I purchased a drying rack at Bed, Bath and Beyond. This handy-dandy thing can do double duty as a skeiner. My regular skeiner wasn’t big enough to open up the yarn to paint. I just laid the rack on it side and wound the yarn around, tied it off and voila! Almost ready to dye.
Next I soaked the yarn and fiber in Synthrapol, a detergent that allows the dye to saturate the yarn more thoroughly. I soaked it over night.
I got up early and started to assemble my work area and supplies. I have a old table in my patio that is perfect. I covered it with old plastic trash bags and saran wrap two areas for painting my first skeins. I didn’t forget to put my mask on as I mixed the powdered dyes with water. The dust may cause allergies in some people and one should not breathe the dust powder. All that was left to do was to add the soda ash fixative. The instructions says once this is added it starts a chemical reaction that helps fix the dye to the yarn. I had 6-8 hours to use it up before it lost its strength. I bought a dye kit with the three primary colors lemon yellow, fushia and turquoise.
The first skein seemed very rich and dark so I thought I would water down to get a lighter shade. This was great. It was fun painting the different mixtures of color on the yarn. I really liked how this dye looked on the Cotton Sugar and Cream yarn I bought. It will make some nice baby clothes.
Using the dyes on wool wasn’t as satisfying. It didn’t seem to deepen the color. I really had to saturate this and it still didn’t look like it took very well.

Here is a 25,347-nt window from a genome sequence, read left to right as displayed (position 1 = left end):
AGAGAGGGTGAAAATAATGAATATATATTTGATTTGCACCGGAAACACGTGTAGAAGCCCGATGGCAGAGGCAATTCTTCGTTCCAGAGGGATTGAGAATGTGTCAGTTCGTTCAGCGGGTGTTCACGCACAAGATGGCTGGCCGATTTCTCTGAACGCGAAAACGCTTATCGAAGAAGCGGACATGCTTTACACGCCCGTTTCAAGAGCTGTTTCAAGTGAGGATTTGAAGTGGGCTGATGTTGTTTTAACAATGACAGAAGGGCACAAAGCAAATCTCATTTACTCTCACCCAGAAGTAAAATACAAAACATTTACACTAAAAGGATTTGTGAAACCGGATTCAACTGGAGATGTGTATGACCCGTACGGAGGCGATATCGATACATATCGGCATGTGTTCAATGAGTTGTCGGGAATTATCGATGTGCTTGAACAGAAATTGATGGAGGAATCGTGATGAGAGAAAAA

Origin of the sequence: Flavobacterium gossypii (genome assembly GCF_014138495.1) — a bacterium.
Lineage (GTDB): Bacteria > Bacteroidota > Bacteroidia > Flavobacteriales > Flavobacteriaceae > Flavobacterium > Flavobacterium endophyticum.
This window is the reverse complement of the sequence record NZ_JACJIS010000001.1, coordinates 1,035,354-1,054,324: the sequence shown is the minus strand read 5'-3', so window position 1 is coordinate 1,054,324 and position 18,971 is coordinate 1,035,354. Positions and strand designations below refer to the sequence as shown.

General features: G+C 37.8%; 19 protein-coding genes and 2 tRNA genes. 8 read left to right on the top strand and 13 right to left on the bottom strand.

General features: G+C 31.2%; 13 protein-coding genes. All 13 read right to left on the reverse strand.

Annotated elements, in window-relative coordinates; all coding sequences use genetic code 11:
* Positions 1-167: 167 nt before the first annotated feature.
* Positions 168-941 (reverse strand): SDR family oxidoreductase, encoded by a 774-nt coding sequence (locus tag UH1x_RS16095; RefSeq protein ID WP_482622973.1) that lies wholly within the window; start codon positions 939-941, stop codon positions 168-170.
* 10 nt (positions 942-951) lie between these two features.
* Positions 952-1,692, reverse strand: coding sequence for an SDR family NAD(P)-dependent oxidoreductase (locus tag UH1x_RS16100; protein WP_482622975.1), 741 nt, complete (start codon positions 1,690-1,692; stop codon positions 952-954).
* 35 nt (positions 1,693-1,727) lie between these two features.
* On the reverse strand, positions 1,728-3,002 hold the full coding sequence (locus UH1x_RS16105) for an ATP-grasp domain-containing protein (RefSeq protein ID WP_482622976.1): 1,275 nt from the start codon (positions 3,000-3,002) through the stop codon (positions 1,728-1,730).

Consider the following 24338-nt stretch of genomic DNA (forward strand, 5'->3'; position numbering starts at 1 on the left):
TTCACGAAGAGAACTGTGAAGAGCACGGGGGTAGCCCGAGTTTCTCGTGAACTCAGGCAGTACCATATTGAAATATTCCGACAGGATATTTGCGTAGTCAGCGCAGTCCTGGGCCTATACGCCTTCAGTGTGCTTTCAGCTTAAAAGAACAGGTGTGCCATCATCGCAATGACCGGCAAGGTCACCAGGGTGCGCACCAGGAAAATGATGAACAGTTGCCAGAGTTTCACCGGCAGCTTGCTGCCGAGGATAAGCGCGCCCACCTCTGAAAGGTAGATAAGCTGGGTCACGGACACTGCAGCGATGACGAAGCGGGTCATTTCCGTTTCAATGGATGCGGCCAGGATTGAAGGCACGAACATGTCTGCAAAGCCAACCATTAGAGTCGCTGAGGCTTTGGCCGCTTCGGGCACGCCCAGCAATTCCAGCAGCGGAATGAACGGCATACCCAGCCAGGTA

I rolled all these skeins in plastic wrap and set them aside to set. This is called the "Cold-Batch Method". It doesn't use heat.
One one skein of wool I tried to dye putting it in a jar of three different colors to enable it to saturate more evenly. I layed it on the plastic, painted in the gaps and rolled it up for setting.
The roving was more of a challenge. I decided to squeeze the water out. Put a little water in to keep it moist and with a squeeze bottle applied the dye on top half and half. I pushed it down gently to help it saturate the rest and them covered it with the lid.
On merino --On Churro wool --On Mohair (Rose)
After about 6 hrs of setting, I decided to try to see how one skein would rinse out…….and disaster has struck! Most of the dye rinsed out. I think that as I added water to the dye to lighten the shade, I should have added more soda ash fixative, which I didn’t.
Now what? How will I set the rest. Perhaps some heat will help. I’ll have to think and read on this. Stay tuned…….